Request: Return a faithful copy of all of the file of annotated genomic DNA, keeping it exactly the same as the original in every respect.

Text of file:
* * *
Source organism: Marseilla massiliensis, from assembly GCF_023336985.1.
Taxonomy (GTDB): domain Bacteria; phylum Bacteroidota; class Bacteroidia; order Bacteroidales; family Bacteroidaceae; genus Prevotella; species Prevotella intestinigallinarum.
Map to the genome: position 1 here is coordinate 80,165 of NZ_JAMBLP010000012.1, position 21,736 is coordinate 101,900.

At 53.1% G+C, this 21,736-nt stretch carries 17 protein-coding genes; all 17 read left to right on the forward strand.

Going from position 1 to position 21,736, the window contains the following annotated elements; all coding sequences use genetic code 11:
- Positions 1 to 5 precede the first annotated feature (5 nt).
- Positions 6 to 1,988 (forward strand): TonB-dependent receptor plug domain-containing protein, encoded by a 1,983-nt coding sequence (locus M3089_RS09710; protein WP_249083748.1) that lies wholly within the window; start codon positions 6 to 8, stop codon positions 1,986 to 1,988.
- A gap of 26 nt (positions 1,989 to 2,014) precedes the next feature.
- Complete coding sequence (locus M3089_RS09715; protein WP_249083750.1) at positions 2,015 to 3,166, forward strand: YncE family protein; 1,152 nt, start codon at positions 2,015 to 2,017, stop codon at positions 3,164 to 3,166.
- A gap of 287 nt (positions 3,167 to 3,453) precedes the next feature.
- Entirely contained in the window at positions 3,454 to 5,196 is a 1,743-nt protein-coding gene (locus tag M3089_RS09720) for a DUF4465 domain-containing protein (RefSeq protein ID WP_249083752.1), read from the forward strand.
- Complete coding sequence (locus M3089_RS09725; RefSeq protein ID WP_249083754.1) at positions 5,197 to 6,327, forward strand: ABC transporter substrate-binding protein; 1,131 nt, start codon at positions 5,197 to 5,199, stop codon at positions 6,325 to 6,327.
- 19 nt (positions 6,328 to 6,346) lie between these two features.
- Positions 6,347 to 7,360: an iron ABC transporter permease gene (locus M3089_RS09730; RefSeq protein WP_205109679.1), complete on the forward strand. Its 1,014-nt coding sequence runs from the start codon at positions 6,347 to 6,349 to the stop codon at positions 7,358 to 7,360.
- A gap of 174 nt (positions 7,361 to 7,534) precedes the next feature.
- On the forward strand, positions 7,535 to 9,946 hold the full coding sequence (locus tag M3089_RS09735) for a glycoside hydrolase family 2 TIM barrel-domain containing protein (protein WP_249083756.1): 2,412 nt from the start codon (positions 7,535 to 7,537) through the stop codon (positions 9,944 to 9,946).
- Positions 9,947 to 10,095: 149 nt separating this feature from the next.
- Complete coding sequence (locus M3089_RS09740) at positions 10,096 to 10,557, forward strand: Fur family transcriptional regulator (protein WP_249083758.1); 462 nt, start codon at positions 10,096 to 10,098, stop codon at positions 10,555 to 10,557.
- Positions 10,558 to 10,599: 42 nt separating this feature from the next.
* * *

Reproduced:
Source organism: Marseilla massiliensis, from assembly GCF_023336985.1.
Taxonomy (GTDB): domain Bacteria; phylum Bacteroidota; class Bacteroidia; order Bacteroidales; family Bacteroidaceae; genus Prevotella; species Prevotella intestinigallinarum.
Map to the genome: position 1 here is coordinate 80,165 of NZ_JAMBLP010000012.1, position 21,736 is coordinate 101,900.

At 53.1% G+C, this 21,736-nt stretch carries 17 protein-coding genes; all 17 read left to right on the forward strand.

Going from position 1 to position 21,736, the window contains the following annotated elements; all coding sequences use genetic code 11:
- Positions 1 to 5 precede the first annotated feature (5 nt).
- Positions 6 to 1,988 (forward strand): TonB-dependent receptor plug domain-containing protein, encoded by a 1,983-nt coding sequence (locus M3089_RS09710; protein WP_249083748.1) that lies wholly within the window; start codon positions 6 to 8, stop codon positions 1,986 to 1,988.
- A gap of 26 nt (positions 1,989 to 2,014) precedes the next feature.
- Complete coding sequence (locus M3089_RS09715; protein WP_249083750.1) at positions 2,015 to 3,166, forward strand: YncE family protein; 1,152 nt, start codon at positions 2,015 to 2,017, stop codon at positions 3,164 to 3,166.
- A gap of 287 nt (positions 3,167 to 3,453) precedes the next feature.
- Entirely contained in the window at positions 3,454 to 5,196 is a 1,743-nt protein-coding gene (locus tag M3089_RS09720) for a DUF4465 domain-containing protein (RefSeq protein ID WP_249083752.1), read from the forward strand.
- Complete coding sequence (locus M3089_RS09725; RefSeq protein ID WP_249083754.1) at positions 5,197 to 6,327, forward strand: ABC transporter substrate-binding protein; 1,131 nt, start codon at positions 5,197 to 5,199, stop codon at positions 6,325 to 6,327.
- 19 nt (positions 6,328 to 6,346) lie between these two features.
- Positions 6,347 to 7,360: an iron ABC transporter permease gene (locus M3089_RS09730; RefSeq protein WP_205109679.1), complete on the forward strand. Its 1,014-nt coding sequence runs from the start codon at positions 6,347 to 6,349 to the stop codon at positions 7,358 to 7,360.
- A gap of 174 nt (positions 7,361 to 7,534) precedes the next feature.
- On the forward strand, positions 7,535 to 9,946 hold the full coding sequence (locus tag M3089_RS09735) for a glycoside hydrolase family 2 TIM barrel-domain containing protein (protein WP_249083756.1): 2,412 nt from the start codon (positions 7,535 to 7,537) through the stop codon (positions 9,944 to 9,946).
- Positions 9,947 to 10,095: 149 nt separating this feature from the next.
- Complete coding sequence (locus M3089_RS09740) at positions 10,096 to 10,557, forward strand: Fur family transcriptional regulator (protein WP_249083758.1); 462 nt, start codon at positions 10,096 to 10,098, stop codon at positions 10,555 to 10,557.
- Positions 10,558 to 10,599: 42 nt separating this feature from the next.